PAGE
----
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David Mamet’s two-person Oleanna, as Rita Sirianni reminds us in the playbill of the production currently onstage at the Walnut’s Studio 3, debuted not long after the Clarence Thomas Supreme Court confirmation proceedings — proceedings that, like the recent Brett Kavanaugh proceedings, improbably proceeded despite credible allegations of sexual impropriety.
It seems like the perfect time to produce a work that examines the power dynamic that plays out between a tenure-track college professor and the student who comes to him for extra tutoring. The connection to the high-profile proceedings that occupied the national spotlight only a few months ago is clear.
A familiar pattern
As Oleanna begins, we meet John (Johnnie Hobbs, Jr.), a college professor distracted by his plans to buy a new home that better befits his soon-to-be-finalized tenure status, and Carol (Jessica Johnson), the student worried she’ll fail his class. At first, John seems like a clichéd, egotistical professor — I know, you don’t; I have, you want — assigning his own book to his students and then mocking them for struggling with the contents.
John’s initial meanness is familiar to anyone who has ever encountered an emotional abuser —break a person down until she feels so insignificant in your presence that she comes to rely on you — and when Carol seems sufficiently worn down by this tactic, he switches to platitudes and apologies, subtle-but-not-really-subtle physical cues, and a warning that what happens between them should be kept private.
It’s a credit to director Debi Marcucci, as well as to Hobbs and Johnson, when I say that watching the first scene of Oleanna felt rather like watching a train-wreck in slow motion. Anyone could see the coming disaster, and nothing was going to be able to stop it.
The downside of “both sides”
The tagline for the 1994 film adaptation of Oleanna, Sirianni (the Walnut’s casting director) points out, was “Whatever side you take…you’re wrong.” Today, after watching pundits and politicians go to extreme lengths to discredit Dr. Christine Blasey Ford and the other Kavanaugh accusers, this both-sidesism seems inappropriate.
A production of Oleanna in the #MeToo era could have quickly gone sideways, but Marcucci’s interpretation of the play seems more consistent with the contemporary narrative that accusers have much more to lose than they have to gain in these situations. This directorial decision seemed on a few occasions to be at odds with the script, which attempts to inject more ambiguity into the situation than it deserves. In this production, it’s clear from the start that the power dynamic alone makes it hard to exonerate John. And as the production goes on, John’s culpability is made clearer.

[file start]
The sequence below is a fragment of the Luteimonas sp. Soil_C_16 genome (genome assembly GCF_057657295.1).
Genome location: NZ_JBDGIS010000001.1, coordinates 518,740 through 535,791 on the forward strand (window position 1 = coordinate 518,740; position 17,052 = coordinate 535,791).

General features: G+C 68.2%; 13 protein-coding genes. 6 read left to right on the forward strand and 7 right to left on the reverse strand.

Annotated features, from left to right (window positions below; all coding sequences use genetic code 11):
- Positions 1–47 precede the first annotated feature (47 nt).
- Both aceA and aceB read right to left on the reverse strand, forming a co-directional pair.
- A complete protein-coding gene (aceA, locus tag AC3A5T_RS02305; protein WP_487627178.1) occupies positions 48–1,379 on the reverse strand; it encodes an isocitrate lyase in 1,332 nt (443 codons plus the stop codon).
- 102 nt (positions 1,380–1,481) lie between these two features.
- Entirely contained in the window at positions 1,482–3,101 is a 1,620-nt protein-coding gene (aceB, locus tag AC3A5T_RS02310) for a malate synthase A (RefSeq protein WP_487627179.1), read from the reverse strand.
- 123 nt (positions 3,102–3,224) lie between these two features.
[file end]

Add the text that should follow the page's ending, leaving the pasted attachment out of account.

Strong on a small scale
Such an intimate show would risk being swallowed whole on the Walnut mainstage, so I applaud the decision to bring the audience close to the action in Studio 3’s black box. The monochromatic playing space, designed by Roman Tatarowicz, is exposed on three sides, making it impossible for John and Carol to conceal from the audience anything they might be concealing from one another. (That being said, sitting on stage left, I spent a lot of time looking either Hobbs or Johnson squarely in the back.) And Jimmy Lawlor’s lighting design, while subtle during the play’s action, becomes something of a metanarrative between the play’s three distinct scenes.
Good, if not enjoyable
The real star of the show is Johnson, whose Carol matures over the course of the play from a desperate student to a credible accuser. Hers is the more taxing of the two roles, requiring a great deal of emotional control, and I thought I saw her wipe an understandable tear away as she exited the stage following curtain call. Hobbs, who seemed to struggle with the Mamet-ian monologues he delivers into a phone throughout the show, found his bearings as he played off of Johnson, much stronger in dialogue and moral ambiguity than when shouting at an invisible realtor or placating an invisible wife.
Oleanna is one of those plays that are impossible to say you enjoyed. The themes are too heavy, too uncomfortable, and too familiar, to offer escapism. But theater doesn’t always have to be fun to be good. The Walnut’s production is challenging, compelling, and, in 2019, uncomfortably relevant.
What, When, Where
Oleanna. By David Mamet, Debi Marcucci directed. Through February 17, 2019, at the Walnut Street Theatre’s Studio 3 (825 Walnut Street, Philadelphia). 215-574-3550 or walnutstreettheatre.org.
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